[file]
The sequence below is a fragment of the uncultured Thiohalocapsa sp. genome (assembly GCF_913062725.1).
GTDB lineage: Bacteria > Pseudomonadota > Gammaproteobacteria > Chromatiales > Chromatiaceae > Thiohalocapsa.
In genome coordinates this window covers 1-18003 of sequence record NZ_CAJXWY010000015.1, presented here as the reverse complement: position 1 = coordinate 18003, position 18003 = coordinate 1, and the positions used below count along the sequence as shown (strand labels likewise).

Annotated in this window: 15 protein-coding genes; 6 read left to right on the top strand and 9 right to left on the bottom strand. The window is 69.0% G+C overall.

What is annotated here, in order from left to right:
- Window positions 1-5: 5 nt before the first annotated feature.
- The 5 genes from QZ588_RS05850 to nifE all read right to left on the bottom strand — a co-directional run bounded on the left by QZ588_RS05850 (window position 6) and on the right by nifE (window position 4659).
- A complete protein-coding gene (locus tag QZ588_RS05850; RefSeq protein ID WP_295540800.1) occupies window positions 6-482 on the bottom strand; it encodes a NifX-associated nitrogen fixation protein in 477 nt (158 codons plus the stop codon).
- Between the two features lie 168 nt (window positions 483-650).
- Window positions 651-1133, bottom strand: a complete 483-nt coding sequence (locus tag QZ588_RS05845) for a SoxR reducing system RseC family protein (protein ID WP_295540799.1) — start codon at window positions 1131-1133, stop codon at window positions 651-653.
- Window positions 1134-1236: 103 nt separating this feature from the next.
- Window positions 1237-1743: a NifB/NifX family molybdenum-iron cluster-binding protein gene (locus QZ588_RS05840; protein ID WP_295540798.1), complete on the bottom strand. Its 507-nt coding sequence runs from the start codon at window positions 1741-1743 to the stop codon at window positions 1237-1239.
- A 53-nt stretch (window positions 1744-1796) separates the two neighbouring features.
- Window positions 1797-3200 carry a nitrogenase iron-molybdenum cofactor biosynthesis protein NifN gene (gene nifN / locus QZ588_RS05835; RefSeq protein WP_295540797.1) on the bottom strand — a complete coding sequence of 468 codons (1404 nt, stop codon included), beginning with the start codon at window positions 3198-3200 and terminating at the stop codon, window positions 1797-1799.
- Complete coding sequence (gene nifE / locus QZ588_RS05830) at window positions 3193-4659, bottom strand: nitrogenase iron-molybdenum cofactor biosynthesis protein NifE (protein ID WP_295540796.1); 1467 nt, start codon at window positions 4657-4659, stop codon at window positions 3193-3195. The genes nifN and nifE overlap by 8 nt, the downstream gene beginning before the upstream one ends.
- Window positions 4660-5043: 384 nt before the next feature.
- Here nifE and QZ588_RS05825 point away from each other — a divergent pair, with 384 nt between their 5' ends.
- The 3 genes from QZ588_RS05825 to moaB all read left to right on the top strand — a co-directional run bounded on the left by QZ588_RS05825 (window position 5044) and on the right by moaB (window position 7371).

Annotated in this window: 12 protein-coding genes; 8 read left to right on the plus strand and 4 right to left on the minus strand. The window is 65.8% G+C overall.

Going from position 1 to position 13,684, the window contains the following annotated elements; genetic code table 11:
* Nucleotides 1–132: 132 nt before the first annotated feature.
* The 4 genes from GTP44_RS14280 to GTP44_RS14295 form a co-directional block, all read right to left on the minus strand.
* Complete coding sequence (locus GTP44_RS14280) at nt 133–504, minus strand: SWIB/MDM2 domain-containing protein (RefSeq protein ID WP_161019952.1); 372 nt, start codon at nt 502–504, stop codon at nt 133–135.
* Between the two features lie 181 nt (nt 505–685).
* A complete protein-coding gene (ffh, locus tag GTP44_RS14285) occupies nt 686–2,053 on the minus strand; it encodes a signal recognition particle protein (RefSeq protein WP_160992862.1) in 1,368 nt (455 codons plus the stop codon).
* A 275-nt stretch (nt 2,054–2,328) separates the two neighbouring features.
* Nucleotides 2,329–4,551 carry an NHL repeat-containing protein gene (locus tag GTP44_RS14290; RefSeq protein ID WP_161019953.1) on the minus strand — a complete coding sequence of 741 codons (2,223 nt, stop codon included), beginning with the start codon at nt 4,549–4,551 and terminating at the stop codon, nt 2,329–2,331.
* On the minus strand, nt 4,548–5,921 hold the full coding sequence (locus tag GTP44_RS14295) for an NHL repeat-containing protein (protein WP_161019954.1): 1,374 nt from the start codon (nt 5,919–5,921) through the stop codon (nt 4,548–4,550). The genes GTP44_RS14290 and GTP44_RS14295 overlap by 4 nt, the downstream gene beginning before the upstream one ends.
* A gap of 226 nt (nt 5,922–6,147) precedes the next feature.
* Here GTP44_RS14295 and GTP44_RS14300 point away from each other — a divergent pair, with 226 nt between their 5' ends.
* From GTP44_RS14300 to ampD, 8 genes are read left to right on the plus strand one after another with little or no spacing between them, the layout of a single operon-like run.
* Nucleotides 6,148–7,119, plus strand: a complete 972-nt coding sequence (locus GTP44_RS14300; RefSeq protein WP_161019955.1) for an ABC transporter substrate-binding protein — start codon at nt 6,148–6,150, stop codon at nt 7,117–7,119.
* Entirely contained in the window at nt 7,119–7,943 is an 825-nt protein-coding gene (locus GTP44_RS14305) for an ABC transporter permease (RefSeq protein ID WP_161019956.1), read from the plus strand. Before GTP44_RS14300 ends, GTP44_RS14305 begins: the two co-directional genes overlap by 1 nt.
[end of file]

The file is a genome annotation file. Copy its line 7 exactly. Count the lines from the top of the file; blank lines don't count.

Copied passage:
- The 5 genes from QZ588_RS05850 to nifE all read right to left on the bottom strand — a co-directional run bounded on the left by QZ588_RS05850 (window position 6) and on the right by nifE (window position 4659).